South Korean musical theater actress Lee Ha Rin recently shared an Instagram story complaining about the ongoing protests in Seoul.
These protests, demanding the South Korean government to make immediate improvements in the policies protecting and serving people with disabilities, have been led by the organization Solidarity Against Disability Discrimination (SADD) since December 2021.
Voicing their frustration against Seoul Metro, one of the government’s most notoriously inaccessible services for people with disabilities, SADD protesters have been gathering in random subway stations across Seoul and “interrupting” the operations by stopping the cabin doors from closing and/or occupying the space within the cabins.
For months, Seoul citizens have been experiencing the effects of the protests—most severely during morning rush hours. Delaying a stop for as short as 15 minutes to as long as 120, the protests have caused inevitable “inconveniences” to those who commute using the public transportation.
The actress, too, complained about a 30-minute stop caused by the protest.
I ended up losing 30 minutes of my time and ₩20,000 KRW (about $16.30 USD) of my money because of the disability protests. And I was late. Protests that only inconvenience other people are not healthy protests. Please, stop.
— Lee Ha Rin
Koreans initially responded to the story with fierce backlash. Pointing out the ignorance, especially in the photograph of her “working legs” attached to the story, online communities called out the immense insensitivity behind her complaint.
- “It saddens me to think that we, as a society, have become so inconsiderate of each other that we—even the famous ones like her—spew out hurtful things like that without thinking twice. What happened to us?”
- “It’s mind-blowing that she posted a picture of her working legs with this complaint. This generation is filled with so much hate toward the most vulnerable.”
- “Look at those legs you have. Get off and walk, then. What a lunatic!”
- “Maybe she took the picture of her legs while sitting and waiting. Here’s a thought: Stop complaining and use those legs.”
- “How offensive… I’ll be sure remember her name.”
- “I think she should be removed from the show she’s doing right now. I’d hate to see someone like her perform on stage.”
- “That’s some personality you have.”
- “Who is she?”
- “If she really believes there are protests that don’t cause inconveniences, she’s comical. These people are protesting because every second of their lives are inconvenienced by the lack of accessibility. How dare you tell them not to inconvenience you! Ridiculous.”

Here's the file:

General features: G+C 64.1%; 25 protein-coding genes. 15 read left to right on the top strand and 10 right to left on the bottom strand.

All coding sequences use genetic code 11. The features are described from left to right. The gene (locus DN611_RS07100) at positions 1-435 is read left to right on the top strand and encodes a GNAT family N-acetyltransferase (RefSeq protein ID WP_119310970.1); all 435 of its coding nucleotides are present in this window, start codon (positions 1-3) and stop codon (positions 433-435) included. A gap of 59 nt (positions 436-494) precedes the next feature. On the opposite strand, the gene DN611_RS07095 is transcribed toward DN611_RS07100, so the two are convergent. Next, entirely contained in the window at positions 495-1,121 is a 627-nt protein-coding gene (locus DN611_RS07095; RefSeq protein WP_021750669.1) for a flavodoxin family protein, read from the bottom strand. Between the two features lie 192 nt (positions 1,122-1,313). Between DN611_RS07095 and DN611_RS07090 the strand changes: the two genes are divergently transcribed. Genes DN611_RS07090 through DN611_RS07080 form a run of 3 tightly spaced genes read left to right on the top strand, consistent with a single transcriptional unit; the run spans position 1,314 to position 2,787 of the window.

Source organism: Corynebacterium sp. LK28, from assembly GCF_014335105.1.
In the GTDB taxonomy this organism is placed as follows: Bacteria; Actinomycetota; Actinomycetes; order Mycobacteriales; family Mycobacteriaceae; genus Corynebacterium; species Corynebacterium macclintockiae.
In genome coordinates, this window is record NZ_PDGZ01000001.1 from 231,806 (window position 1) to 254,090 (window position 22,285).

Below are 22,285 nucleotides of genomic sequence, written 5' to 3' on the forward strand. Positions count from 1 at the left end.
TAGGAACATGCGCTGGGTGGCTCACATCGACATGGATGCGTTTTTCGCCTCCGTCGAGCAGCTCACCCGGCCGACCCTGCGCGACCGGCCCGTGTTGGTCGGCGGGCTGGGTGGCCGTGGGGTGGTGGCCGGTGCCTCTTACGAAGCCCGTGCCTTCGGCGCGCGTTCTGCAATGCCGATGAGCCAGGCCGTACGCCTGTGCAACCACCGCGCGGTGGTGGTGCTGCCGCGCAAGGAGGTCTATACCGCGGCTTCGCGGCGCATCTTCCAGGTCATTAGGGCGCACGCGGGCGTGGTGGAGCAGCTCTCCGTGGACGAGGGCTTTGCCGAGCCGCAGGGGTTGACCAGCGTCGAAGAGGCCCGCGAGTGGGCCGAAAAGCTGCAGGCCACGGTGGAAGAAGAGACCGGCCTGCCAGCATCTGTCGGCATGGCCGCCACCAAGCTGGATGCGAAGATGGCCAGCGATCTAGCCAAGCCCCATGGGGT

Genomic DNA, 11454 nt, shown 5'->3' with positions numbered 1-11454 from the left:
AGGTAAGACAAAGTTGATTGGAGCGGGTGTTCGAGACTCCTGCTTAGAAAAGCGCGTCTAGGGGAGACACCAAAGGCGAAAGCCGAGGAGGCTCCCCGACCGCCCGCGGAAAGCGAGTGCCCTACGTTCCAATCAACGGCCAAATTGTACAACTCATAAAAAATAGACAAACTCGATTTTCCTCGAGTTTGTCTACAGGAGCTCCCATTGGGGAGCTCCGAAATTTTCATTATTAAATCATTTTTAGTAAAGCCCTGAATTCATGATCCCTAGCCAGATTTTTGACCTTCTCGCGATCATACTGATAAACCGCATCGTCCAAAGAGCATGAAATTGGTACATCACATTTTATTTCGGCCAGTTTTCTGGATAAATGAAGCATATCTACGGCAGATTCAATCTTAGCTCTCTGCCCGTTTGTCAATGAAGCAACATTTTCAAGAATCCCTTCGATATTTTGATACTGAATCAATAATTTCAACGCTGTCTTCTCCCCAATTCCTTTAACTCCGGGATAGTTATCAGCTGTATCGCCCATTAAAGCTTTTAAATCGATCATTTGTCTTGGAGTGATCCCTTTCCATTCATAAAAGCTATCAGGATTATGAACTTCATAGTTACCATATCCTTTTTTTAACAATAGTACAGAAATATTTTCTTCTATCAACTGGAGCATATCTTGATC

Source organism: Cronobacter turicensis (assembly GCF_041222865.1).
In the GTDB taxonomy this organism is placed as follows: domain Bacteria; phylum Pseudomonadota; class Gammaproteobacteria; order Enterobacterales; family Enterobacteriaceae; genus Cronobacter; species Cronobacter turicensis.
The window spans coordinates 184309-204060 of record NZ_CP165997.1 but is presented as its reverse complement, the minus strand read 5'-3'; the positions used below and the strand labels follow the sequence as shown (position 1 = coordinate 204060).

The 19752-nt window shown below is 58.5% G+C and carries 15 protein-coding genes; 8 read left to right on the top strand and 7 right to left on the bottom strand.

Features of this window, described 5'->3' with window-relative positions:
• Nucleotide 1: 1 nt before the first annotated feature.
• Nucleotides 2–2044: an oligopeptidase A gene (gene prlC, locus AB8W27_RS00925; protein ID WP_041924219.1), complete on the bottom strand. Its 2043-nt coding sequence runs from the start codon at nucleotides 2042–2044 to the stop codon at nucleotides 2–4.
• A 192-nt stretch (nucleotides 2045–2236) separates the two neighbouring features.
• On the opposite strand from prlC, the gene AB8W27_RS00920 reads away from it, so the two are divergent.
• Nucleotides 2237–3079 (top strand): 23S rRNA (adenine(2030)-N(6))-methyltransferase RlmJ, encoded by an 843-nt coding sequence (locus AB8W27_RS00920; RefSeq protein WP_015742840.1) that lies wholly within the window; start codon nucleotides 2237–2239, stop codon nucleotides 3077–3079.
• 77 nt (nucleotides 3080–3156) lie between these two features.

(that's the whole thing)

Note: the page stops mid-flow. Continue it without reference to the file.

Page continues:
In response to the criticism, Lee Ha Rin soon uploaded a handwritten apology.
Hello, this is Lee Ha Rin. I would like to apologize to those offended and disappointed by the immaturity in my behavior and speech. I’m sorry. I accept all of the concerned advice and constructive criticism that I have received.
Once I realized what I’ve done, I, too, have been disappointed in myself and so it took me a while to muster up the courage to write this. I’m sorry I didn’t apologize sooner. I didn’t know what to say to convey how sorry I am about what I said.
I regret that I did not try to understand the protesters and consider their struggles first. Going forward, I promise to be more attentive and considerate of the people around me and to behave more maturely. Again, I sincerely apologize for everything.
— Lee Ha Rin
The apology, however, has since sparked some divided reactions among Koreans.
Those who are against the protests have flocked to the comments section of the apologetic post and agreed with the actress speaking up about the “unfairness” of it all. These comments argued that though not violent in nature, the protests are considered illegal (as the South Korean police force has not “approved” them in advance) and so the protesters must be stopped.
- “I’m rooting for you.”
- “Why are you apologizing? You said the right thing.”
- “Keep your chin up. We’re all rooting for you.”
- “I don’t think it was inconsiderate of you at all. I’m rooting for you, too.”
- “Why apologize? Did you do something wrong? Everything you said made perfect sense. So I don’t know why you have to be sorry.”
- “You don’t have to apologize. You didn’t do anything wrong. In fact, you were inconvenienced. It is against the law to hold up traffic like that. It’s the protesters who should be arrested.”
- “You’re not in the wrong. The protesters are villains, for sure.”
Amid the division, the SADD protesters continue to fight for more accessibility.
We’re willing to confront the ceaseless hatred and discrimination for getting on the subway in the morning during rush hour. We understand that our protests are upsetting to the non-disabled citizens commuting to work. Please realize that, even if it means having to face such fierce opposition, we must continue fighting for what we’ve been demanding for the past 20 years: The most basic and the simplest rights. Please help us change this society filled with ignorance and unfairness toward the population with disabilities.
— Solidarity Against Disability Discrimination
Seoul Metro has taken to its official Twitter account to share any protest information with its riders in real time.